He was the son of the powerful Exarch of Carthage and had been one of East Roman Emperor Maurice's key generals in the 590 war with Persia. With the support of Priscus, one of Emperor Phocas' top military leaders, the patriarch Sergius and the Green political faction, Heraclius overthrew his predecessor and personally executed him. On October 5, 610, Heraclius was crowned in the Chapel of St. Stephen within the Great Palace and at the same time wed his betrothed, Fabia, who took the name Eudocia. She was beloved in Constantinople, and when she died in 612 and he married his niece Martina, the second marriage was never approved of. In the reign of Heraclius' two sons, the divisive Martina was to become the center of power and political intrigue.
When Heraclius took power, the Empire was in a desperate situation and he considered moving the capital from Constantinople to Carthage. He developed the idea of granting land to individuals in return for hereditary military service. The land so granted was organised into thema, a Greek word to describe a division of troops, and each theme was placed under the command of a strategos or military governor. This arrangement ensured the continuance of the Empire for hundreds of years and enabled Heraclius to reconquer lands taken by the Persians, ravaging Persia along the way.
During the reign of Phocas and the first decade under Heraclius, the empire had crumbled, losing control of Egypt, Syria, Armenia and Palestine to the Persians and most of the Balkans to the Avars. The Persians under King Khosrau II took Damascus in 613, and Jerusalem in 614, when they destroyed the Church of the Holy Sepulchre and captured the Holy Cross. Twice, the city of Constantinople itself fell under siege, once by both the Persians and Avars working in concert.
Heraclius responded to this desperate situation by taking the field himself in 621. Confident that Constantinople was well defended, he marched across Asia Minor and invaded Persia. Along the way, he acquired the assistance of Khazarian and Turkic troops. At the Battle of Nineveh in 627, the joint Khazar-Byzantine force routed the Persian forces of Khosrau. When Khosrau still refused to make peace, Heraclius continued his campaign, taking the Persian capital of Ctesiphon. Khosrau was deposed, and his successor made peace with Heraclius by restoring all the empire's former territories. The Persian Sassanid dynasty, however never recovered from this war, and soon passed into history.
Heraclius took for himself the ancient Persian title of "King of Kings", dropping the traditional Roman imperial title of "Augustus". Later on, he styled himself as Basileus, the Greek word for "Emperor", and that title was used by the eastern Roman emperors for the next 800 years. Heraclius also discontinued the use of Latin as the empire's official language, replacing it with Greek. Although the empire called itself Roman throughout the rest of its history, it was in reality a Hellenic empire from Heraclius onward.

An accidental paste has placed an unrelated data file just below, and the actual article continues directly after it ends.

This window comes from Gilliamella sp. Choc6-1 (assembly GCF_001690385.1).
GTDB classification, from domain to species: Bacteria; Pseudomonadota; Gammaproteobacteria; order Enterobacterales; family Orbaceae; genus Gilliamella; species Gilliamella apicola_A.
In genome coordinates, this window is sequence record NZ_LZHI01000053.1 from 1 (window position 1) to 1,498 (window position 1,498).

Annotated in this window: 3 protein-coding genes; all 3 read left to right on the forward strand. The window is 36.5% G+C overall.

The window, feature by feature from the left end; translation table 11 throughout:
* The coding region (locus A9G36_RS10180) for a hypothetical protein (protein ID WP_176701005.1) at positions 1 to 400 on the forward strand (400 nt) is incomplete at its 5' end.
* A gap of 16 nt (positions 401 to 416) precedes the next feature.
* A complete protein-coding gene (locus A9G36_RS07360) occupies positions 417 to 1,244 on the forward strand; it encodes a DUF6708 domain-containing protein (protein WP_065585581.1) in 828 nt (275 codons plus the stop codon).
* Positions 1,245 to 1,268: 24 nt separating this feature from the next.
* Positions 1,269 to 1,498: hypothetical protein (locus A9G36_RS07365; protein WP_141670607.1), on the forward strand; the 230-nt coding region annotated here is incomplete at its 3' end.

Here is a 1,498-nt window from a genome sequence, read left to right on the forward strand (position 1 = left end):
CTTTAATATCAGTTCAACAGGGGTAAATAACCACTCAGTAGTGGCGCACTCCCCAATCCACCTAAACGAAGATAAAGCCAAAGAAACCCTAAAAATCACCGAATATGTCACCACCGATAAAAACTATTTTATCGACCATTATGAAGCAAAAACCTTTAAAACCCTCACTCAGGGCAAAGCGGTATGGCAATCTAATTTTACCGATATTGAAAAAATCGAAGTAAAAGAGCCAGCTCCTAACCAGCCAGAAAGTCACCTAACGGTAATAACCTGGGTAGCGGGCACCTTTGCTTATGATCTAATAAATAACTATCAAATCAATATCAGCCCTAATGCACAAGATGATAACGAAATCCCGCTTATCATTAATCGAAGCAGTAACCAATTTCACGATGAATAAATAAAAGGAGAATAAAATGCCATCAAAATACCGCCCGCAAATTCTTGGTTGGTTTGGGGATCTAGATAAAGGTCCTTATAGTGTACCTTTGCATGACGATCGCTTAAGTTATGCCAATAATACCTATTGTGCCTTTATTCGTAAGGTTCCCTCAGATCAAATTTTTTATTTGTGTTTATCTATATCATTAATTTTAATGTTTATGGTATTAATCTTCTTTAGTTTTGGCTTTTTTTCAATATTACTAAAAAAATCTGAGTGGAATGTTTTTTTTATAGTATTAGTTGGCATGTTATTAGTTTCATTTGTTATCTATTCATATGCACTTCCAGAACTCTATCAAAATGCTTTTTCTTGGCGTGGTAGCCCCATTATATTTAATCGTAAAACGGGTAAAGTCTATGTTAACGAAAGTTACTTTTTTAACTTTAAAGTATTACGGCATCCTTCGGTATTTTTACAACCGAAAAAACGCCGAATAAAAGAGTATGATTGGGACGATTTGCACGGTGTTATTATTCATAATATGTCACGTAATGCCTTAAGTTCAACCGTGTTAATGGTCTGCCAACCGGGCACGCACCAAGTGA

In 630, he reached the height of his power when he marched triumphantly into Jerusalem and restored the True Cross to the Church of the Holy Sepulchre. But unfortunately for his war-weary nation, and unknown to him at the time, Mohammed had only recently succeeded in unifying all the nomadic tribes of the Arabian Peninsula. The Arabs, who had been too divided in the past to pose a military threat, now comprised one of the most powerful states in the region, and were animated by their new conversion to Muhammad's religion of Islam.
Heraclius fell ill soon after his triumph and never took the field again. When the Arab Muslims invaded Syria and Palestine in 634, he was unable to oppose them personally, and his generals failed him. The Battle of Yarmuk in 636 resulted in a crushing defeat for the larger Roman army and within three years, Syria and Palestine were lost again. By the time of Heraclius' death, most of Egypt had fallen as well.
Although his defeat of the Persians produced no lasting benefit to the empire, Heraclius still ranks among the greatest of the Byzantine emperors. His reforms of the government reduced the corruption which had taken hold in the disastrous reign of Phocas, and he reorganized the military with great success. Ultimately, the reformed imperial army halted the Muslims in Asia Minor and held on to Carthage for another 60 years, saving a core from which the empire's strength could be rebuilt.
The recovery of the eastern areas of the Byzantine Empire from the Persians once again raised the problem of religious unity, centering around the understanding of the true nature of Christ (see Monophysites).